There will always be something in my life environment that’s incomplete, imperfect, unsettling, or in progress — providing a great excuse to procrastinate, avoid, worry about, or sabotage personal aspirations. I have a tendency to discount the present, like many of us do, thinking that the future holds my “real life” — when the important stuff will begin, when I’ll get it together, have it all figured out. I’ll move from this unpleasant “limbo” directly into my future, like gracefully stepping into a Double Dutch game already underway. As soon as I get inside the ropes, I’ll be in perfect rhythm, responding to my environment with ease and agility. In my mind, it’s an immediate transition. That’s when my life begins.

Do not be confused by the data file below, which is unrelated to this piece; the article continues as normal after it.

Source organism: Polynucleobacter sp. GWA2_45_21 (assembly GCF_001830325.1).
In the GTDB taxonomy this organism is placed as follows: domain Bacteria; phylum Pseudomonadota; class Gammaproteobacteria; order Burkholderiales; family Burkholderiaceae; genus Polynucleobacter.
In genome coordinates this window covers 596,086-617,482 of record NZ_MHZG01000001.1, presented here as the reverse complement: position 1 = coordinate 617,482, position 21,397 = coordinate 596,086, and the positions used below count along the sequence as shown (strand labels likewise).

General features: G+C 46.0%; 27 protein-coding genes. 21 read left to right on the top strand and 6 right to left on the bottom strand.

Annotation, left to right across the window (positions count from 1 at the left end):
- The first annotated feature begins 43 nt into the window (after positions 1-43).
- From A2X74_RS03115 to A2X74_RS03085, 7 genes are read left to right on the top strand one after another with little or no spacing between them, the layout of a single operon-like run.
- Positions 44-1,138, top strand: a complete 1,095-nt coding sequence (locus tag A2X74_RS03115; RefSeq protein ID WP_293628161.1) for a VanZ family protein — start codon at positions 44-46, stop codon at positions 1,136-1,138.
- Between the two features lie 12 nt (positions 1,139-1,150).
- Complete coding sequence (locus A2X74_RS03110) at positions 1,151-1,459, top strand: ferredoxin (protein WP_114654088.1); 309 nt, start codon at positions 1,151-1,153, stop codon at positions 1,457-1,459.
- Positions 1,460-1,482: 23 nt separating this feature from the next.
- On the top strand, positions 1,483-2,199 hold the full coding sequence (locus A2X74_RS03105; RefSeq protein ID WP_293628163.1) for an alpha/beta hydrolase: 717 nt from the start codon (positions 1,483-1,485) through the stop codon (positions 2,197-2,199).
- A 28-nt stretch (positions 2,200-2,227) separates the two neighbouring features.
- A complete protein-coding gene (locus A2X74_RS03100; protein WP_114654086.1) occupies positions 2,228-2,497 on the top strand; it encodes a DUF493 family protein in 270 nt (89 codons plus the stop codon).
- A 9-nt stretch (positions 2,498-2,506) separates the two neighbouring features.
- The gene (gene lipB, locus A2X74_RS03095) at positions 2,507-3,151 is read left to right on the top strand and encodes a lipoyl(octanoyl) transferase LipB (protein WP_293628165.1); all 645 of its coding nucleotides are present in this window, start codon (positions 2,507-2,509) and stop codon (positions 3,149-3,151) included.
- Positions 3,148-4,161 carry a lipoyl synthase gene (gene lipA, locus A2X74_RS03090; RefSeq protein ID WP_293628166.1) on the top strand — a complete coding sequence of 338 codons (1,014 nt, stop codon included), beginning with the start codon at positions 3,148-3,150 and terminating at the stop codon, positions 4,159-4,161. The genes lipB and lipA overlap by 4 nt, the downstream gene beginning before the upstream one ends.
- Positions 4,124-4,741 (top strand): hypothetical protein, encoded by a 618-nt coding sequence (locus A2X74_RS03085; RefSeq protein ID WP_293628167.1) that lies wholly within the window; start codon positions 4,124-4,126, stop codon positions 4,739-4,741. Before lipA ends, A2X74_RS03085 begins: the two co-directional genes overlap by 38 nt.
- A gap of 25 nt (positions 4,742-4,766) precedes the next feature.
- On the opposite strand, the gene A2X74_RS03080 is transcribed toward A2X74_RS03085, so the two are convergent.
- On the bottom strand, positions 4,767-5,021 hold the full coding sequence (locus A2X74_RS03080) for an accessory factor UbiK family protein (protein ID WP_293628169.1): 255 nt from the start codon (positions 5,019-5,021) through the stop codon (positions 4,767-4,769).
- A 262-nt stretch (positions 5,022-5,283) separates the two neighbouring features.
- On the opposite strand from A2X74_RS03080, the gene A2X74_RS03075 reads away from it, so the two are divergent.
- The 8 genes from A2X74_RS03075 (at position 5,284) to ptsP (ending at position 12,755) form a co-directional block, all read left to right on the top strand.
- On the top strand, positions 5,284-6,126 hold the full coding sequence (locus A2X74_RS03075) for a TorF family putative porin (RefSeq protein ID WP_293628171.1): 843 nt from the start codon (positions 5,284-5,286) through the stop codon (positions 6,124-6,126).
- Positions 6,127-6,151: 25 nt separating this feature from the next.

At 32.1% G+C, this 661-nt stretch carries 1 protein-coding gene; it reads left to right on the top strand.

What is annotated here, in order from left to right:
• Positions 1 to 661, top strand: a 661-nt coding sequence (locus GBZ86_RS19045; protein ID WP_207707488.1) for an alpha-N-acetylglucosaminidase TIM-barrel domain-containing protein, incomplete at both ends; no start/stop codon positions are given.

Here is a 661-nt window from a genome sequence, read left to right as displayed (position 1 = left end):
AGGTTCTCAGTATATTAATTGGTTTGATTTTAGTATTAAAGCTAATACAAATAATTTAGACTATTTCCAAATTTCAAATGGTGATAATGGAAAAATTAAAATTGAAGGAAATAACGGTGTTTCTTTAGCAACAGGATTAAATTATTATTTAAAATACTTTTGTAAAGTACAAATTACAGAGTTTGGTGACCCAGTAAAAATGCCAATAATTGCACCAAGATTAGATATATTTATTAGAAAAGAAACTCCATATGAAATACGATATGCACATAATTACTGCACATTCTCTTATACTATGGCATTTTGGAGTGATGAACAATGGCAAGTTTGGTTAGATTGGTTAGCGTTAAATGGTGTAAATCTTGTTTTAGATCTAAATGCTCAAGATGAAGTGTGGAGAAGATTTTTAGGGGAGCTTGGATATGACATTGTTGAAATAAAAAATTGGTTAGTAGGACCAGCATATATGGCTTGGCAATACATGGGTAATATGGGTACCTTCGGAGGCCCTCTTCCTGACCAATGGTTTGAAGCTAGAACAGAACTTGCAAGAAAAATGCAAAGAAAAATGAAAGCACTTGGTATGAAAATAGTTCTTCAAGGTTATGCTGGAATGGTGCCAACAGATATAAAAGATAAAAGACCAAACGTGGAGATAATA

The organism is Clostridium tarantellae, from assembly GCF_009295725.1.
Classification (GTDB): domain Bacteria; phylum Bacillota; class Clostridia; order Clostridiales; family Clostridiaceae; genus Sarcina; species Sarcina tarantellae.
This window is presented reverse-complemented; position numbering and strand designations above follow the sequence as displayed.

However, it doesn’t work that way. In life, it isn’t possible to stand outside the game. You have to jump all the time, responding to the ropes whether you want to or not. If you stop, you get tangled up — but the ropes start right up again. I have to accept that I am in the game at this very moment — this is my life and this is my present environment. It won’t ever magically transform into the perfect setting for Zen Cara to suddenly emerge, jumping rope while juggling. But if I pay attention to the ropes, I can at least avoid skinned knees.

Maybe someday I will breakdance while doing Double Dutch. But this fantastic feat won’t arise until I jump — a lot — within ropes that go too slow, too fast, at an uneven pace, or maybe with frayed edges that trip me up. After a while, these conditions won’t matter as much because I’ve learned how to pay attention, anticipate and prepare. It will appear like the ropes are ideally suited for my amazing gymnastics, but truly, I’ve just worked with the ropes, as they were, and practiced. Never stopping, always jumping.